The Department of Mineral Resources and Energy (DMRE) has finally initiated the process to procure 2 000 MW of electricity capacity aimed at closing the immediate supply gap identified in the Integrated Resource Plan of 2019 (IRP 2019), published in October last year.
The bid documentation is being made available online to those prospective bidders that complete an electronic registration form and pay a nonrefundable fee of R25 000 for each prospective project.
A bid submission deadline of November 24 has been set and the DMRE expects to announced preferred bidders on December 15, while financial close for the selected projects is anticipated by April 30, 2021.
Projects selected under the Risk Mitigation Independent Power Producer Procurement Programme (RMIPPPP) are then expected to be operational by no later than the end of June 2022.
In other words, the capacity arising will do little or nothing to lower the immediate risk of load-shedding, which Eskom CEO Andre de Ruyter has indicated will persist for at least another year while the utility seeks to claw back years of poor maintenance. It is even possible that the projects will begin producing as that risk is hopefully abating.
For this reason, it is fairly safe to say that RMIPPPP is the wrong instrument at the wrong time. Had it been launched in the weeks following the publication of the IRP 2019, the RMIPPPP could have made a real difference, but it is now little more than an expensive, and potentially distracting, exercise.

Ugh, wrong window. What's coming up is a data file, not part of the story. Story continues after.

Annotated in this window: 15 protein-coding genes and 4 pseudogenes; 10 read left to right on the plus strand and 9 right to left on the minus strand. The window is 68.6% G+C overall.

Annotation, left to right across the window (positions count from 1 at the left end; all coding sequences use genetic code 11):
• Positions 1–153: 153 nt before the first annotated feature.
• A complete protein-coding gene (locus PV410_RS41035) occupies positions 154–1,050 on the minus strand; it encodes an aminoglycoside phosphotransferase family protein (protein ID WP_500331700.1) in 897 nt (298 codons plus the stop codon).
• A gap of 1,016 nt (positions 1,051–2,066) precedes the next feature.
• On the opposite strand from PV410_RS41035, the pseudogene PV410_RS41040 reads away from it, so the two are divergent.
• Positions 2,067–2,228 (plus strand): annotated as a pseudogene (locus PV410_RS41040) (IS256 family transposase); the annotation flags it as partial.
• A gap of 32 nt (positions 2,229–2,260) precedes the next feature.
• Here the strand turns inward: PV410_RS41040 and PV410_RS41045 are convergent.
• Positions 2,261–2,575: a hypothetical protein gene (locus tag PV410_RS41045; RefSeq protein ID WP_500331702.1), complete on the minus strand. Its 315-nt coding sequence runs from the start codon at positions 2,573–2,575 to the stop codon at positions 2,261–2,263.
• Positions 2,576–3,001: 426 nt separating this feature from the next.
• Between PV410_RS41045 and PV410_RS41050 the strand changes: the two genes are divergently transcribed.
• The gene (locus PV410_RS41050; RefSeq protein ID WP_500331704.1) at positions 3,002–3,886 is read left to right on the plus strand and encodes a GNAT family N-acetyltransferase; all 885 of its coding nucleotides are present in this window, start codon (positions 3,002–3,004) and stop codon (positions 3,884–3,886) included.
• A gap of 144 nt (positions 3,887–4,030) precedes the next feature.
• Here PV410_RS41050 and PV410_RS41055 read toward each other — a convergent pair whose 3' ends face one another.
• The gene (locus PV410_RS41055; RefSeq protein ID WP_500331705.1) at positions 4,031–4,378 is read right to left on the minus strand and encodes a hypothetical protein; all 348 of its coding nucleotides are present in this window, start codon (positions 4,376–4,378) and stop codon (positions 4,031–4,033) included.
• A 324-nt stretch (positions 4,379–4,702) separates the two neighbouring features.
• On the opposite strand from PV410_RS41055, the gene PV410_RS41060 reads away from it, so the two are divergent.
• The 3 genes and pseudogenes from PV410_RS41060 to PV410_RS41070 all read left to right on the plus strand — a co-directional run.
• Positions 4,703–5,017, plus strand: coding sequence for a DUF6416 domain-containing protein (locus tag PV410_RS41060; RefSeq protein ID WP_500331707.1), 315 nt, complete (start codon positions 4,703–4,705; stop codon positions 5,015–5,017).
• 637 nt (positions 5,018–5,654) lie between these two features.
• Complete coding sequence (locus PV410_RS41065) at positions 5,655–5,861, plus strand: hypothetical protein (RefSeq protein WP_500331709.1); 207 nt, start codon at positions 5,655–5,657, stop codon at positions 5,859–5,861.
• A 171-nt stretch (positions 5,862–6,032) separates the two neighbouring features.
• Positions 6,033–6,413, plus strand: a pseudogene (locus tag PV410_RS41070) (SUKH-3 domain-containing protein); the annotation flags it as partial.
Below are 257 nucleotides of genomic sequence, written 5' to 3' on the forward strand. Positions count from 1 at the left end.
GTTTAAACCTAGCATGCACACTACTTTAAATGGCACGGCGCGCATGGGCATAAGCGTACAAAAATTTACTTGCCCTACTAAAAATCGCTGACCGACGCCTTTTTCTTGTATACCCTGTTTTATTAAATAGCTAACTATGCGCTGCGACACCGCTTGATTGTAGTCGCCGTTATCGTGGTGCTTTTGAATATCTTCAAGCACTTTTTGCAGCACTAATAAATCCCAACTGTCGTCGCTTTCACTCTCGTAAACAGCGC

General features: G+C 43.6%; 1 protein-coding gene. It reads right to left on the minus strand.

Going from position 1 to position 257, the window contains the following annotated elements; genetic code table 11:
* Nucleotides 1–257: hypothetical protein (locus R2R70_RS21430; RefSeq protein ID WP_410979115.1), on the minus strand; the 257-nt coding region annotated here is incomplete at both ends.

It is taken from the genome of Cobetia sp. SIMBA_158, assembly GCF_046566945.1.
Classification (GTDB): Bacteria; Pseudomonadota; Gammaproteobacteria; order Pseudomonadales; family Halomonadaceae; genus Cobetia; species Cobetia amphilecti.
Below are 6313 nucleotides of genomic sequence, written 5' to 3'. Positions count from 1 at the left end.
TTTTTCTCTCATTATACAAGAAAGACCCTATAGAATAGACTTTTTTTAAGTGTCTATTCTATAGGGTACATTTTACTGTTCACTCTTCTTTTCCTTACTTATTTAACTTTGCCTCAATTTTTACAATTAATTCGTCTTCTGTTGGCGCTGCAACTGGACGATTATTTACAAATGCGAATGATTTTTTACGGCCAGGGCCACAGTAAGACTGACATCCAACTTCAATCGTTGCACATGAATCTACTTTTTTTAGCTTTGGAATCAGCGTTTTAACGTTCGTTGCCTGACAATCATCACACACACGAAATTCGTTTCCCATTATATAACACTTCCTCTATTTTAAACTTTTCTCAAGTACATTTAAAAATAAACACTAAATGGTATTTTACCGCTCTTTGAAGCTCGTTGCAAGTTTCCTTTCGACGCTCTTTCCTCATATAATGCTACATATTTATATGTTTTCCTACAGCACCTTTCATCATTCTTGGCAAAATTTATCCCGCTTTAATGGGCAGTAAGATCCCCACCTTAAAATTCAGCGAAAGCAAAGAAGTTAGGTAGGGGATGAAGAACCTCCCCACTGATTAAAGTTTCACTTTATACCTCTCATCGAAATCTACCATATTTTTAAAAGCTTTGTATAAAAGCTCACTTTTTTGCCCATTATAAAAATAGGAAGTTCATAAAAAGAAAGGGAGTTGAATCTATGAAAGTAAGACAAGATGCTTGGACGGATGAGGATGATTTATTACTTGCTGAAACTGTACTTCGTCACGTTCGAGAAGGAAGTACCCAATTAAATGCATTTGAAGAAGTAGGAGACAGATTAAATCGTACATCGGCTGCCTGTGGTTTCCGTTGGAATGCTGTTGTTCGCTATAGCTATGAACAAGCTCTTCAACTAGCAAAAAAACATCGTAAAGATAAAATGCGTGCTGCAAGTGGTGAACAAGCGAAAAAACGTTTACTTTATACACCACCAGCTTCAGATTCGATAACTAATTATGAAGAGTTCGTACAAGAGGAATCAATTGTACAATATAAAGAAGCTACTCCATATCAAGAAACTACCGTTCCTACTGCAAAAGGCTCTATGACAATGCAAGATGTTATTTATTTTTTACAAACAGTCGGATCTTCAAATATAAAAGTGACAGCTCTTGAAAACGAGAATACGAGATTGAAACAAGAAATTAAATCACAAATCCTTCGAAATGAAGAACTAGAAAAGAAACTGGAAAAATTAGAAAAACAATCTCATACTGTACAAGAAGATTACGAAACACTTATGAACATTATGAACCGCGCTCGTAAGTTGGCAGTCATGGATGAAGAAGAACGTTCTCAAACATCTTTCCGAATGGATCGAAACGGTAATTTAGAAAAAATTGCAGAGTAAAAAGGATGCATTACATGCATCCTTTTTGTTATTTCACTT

True, there is great relief in the market that the DMRE has, at last, reinitiated a procurement process. This is indeed significant, given that no new capacity has been procured from independent power producers (IPPs) since 2014, despite an obvious supply shortfall that has led to a rise in load-shedding.
When it became clear that the emergency window had been missed, and particularly after the National Energy Regulator of South Africa indicated that it was going to take months to provide its concurrence to the RMIPPPP Ministerial determination, the DMRE would have been well advised to pivot to other instruments.
For one, it could have directed the IPP Office to rather finalise the bid documentation required for restarting consistent yearly procurement processes for the technologies outlined in the IRP 2019. Consistent procurement would not only lower the medium- term load-shedding risk, but would create the platform for some serious industrialisation and economic transformation.
For another, it could have moved far more decisively to unlock far quicker and cheaper solutions by liberalising the self-generation environment and doing so not only for those mining companies that have the ear of the department, but for all businesses, as well as municipalities and households.
Be that as it may, it is now vital that the IPP Office extracts solutions from the RMIPPPP that do not overly burden the consumer and to do so through a clean and transparent process that lays the basis for corruption-free and consistent IPP procurement in future.